Let technology lead the way
By Stuart Gaunt of Reggiani Lighting
From the moment LED emerged as an effective light source it has taken the market by storm and this technology is now seen as the only way to achieve cost effective lighting installations.
In fact LED is widely thought to be the perfect replacement technology for our beloved halogen lamp as well as almost all other less efficient light sources.
One of the main reasons for this growth in popularity is that we have benchmarked LEDs against the performance of halogen lamps in the Colour Rendering Index (CRI) as well as in colour temperature and appearance – and it has definitely proved its worth. But, in a bid to gain quick acceptance in the market place, we then took this wonderful and fast moving technology and squeezed it into all sorts of pre-existing shapes and sizes.
This is all well and good but it certainly isn’t making the most of what LED technology has to offer and by merely squeezing it into existing luminaires we run the risk of compromising both the LED performance and the vast potential which it has to offer.
Throw out the rule book
The recent changes to Part L amongst other things have meant that lighting designers working on commercial environments have had to change the way they light a space, but this is good news as far as LED technology is concerned because it means that the industry will be forced to think outside the box.
That’s not to say that we should throw good sense and good design out of the window. For example it is still important that the LEDs are correctly mounted onto a well-designed heat sink; that the photometric performance is measured in accordance with current regulations and that life cycle data is correctly and realistically stated. But there is nothing in the rule book which states that the completed luminaire should look anything like an existing luminaire or light source.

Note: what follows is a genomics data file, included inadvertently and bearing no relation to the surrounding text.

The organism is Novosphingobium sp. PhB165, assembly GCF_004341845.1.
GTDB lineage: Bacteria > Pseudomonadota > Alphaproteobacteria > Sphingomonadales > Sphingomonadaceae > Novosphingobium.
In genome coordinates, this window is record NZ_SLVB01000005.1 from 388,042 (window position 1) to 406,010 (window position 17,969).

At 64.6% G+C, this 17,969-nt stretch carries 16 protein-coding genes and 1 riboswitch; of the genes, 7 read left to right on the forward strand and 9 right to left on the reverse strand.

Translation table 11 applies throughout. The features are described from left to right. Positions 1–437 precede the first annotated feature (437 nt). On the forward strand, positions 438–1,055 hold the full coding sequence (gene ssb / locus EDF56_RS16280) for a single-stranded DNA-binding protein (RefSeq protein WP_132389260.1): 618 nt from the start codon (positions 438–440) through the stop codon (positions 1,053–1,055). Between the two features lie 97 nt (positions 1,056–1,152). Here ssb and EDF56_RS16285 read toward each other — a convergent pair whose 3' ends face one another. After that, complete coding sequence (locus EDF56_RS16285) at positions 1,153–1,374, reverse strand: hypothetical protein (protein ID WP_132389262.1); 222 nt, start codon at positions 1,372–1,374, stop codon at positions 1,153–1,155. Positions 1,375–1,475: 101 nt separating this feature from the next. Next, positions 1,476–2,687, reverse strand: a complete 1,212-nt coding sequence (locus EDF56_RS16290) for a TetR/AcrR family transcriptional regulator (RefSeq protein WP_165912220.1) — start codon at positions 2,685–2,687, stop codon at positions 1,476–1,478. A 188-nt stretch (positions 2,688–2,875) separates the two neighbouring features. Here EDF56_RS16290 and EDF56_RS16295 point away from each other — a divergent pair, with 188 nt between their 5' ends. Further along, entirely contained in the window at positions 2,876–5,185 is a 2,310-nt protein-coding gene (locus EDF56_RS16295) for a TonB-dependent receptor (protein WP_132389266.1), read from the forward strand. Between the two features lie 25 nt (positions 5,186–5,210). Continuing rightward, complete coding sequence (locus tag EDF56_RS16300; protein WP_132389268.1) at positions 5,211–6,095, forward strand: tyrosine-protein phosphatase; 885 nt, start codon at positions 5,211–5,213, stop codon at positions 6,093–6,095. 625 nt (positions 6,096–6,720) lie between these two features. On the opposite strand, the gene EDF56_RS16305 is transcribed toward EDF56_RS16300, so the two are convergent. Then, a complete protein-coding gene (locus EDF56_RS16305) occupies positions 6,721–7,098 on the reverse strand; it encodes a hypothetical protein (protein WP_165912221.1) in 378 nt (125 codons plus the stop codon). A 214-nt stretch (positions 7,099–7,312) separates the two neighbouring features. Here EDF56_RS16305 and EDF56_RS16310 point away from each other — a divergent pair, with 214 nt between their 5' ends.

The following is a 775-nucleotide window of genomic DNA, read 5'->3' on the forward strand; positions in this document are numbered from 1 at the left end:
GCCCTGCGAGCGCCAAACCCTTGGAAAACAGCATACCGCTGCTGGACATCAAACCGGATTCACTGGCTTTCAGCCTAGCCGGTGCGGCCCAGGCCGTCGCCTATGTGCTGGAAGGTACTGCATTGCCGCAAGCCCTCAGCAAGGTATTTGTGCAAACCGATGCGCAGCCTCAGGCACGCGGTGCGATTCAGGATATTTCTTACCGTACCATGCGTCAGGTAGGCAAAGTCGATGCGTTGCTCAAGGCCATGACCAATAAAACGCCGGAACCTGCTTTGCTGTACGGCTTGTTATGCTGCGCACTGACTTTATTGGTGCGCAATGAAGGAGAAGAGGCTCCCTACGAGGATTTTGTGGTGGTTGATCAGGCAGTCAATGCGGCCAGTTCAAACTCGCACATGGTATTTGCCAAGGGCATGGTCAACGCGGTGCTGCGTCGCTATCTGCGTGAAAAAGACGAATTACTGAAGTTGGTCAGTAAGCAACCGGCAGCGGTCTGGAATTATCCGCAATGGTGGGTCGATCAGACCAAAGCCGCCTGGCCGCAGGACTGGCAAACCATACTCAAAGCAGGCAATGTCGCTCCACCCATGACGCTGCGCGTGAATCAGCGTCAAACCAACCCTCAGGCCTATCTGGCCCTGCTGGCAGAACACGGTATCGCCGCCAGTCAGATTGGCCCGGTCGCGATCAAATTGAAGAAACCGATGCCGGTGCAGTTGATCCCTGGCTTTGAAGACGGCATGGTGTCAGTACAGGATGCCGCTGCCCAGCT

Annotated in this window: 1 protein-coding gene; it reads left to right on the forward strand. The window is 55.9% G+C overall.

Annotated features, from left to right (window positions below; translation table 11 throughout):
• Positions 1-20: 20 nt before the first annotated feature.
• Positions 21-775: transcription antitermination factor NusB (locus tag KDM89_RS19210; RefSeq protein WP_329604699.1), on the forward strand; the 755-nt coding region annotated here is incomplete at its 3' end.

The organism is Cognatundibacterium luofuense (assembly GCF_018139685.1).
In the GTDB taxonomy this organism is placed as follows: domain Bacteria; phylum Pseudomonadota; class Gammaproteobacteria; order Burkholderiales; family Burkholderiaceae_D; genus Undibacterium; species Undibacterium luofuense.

Halogen lamps for example give us a datum point against which we can measure the CRI of our LED source but it is not necessarily a worthy target for all of our efforts. In fact, LEDs can be precisely engineered using the latest phosphor technology to promote responses in almost any area of the visible spectrum, while at the same time removing harmful or destructive light frequencies.
For the industry this is only the beginning because as far as design is concerned it means that luminaires are no longer constrained by the dimensions or performance of the lamp. In practice, then, luminaires can be designed to suit the purpose for which they were intended rather than the shape of the lamp which has been specified.
Better by design
We all appreciate the design classics of years gone by but few of us would actually purchase a car or TV just because it looks the same as the one we had before. Instead we actively seek the latest innovation in both performance and design and accept that we need to move with the times.
So why are we still harking back to the ‘good old days’ with our lighting design rather than making the most of what new technology has to offer?
In the past we have simply accepted that a circular luminaire will normally give a circular performance on the surface to which it is pointed. The same can usually be said of a square or rectangular luminaire. But what if a square luminaire could produce a circular output and a circular luminaire a rectangular output? Or what if a luminaire could produce a diffuse ambient light and a more intense beam at the same time?
The truth is that this is already possible and it is really only the beginning of the journey as far as LEDs are concerned. But in order for the industry to flourish we need to leave behind the well-established shapes and dimensions and take a step into the unknown – albeit an unknown which is already using an energy efficient, established light source.
An energy efficient future
The need for energy efficiency is firmly at the top of everyone’s agenda and the need to be green is a key driver for many technological advances within this industry. Unfortunately these improvements often come with some level of compromise because as an industry we are failing to see the true opportunities which many of these new technologies offer.
LEDs are a perfect example of this in practice but this needn’t be the case because as far as LED technology is concerned we are still just at the start of a journey which promises to be very exciting. LED is both a maintenance and energy saving technology which has the power to change the approach we take to lighting forever – but only if we are prepared to let technology lead the way and not be constrained by the shapes and sizes which have dominated the past.